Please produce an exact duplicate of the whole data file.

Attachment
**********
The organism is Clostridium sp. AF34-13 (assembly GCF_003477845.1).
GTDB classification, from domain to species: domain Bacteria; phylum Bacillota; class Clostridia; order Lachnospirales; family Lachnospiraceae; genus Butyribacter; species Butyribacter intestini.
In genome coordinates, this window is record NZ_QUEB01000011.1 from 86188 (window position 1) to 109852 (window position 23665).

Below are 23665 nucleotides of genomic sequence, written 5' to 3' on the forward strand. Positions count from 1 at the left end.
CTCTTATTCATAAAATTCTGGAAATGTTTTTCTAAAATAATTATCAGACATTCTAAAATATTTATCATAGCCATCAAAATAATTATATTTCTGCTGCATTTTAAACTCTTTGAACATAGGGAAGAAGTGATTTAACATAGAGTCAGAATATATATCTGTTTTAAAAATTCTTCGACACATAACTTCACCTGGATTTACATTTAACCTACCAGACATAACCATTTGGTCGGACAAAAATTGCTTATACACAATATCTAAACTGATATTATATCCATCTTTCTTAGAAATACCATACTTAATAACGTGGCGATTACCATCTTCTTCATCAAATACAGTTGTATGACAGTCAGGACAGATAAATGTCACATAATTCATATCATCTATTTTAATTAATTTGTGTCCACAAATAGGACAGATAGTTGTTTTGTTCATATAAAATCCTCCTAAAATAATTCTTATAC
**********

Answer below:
The organism is Clostridium sp. AF34-13 (assembly GCF_003477845.1).
GTDB classification, from domain to species: domain Bacteria; phylum Bacillota; class Clostridia; order Lachnospirales; family Lachnospiraceae; genus Butyribacter; species Butyribacter intestini.
In genome coordinates, this window is record NZ_QUEB01000011.1 from 86188 (window position 1) to 109852 (window position 23665).

Below are 23665 nucleotides of genomic sequence, written 5' to 3' on the forward strand. Positions count from 1 at the left end.
CTCTTATTCATAAAATTCTGGAAATGTTTTTCTAAAATAATTATCAGACATTCTAAAATATTTATCATAGCCATCAAAATAATTATATTTCTGCTGCATTTTAAACTCTTTGAACATAGGGAAGAAGTGATTTAACATAGAGTCAGAATATATATCTGTTTTAAAAATTCTTCGACACATAACTTCACCTGGATTTACATTTAACCTACCAGACATAACCATTTGGTCGGACAAAAATTGCTTATACACAATATCTAAACTGATATTATATCCATCTTTCTTAGAAATACCATACTTAATAACGTGGCGATTACCATCTTCTTCATCAAATACAGTTGTATGACAGTCAGGACAGATAAATGTCACATAATTCATATCATCTATTTTAATTAATTTGTGTCCACAAATAGGACAGATAGTTGTTTTGTTCATATAAAATCCTCCTAAAATAATTCTTATAC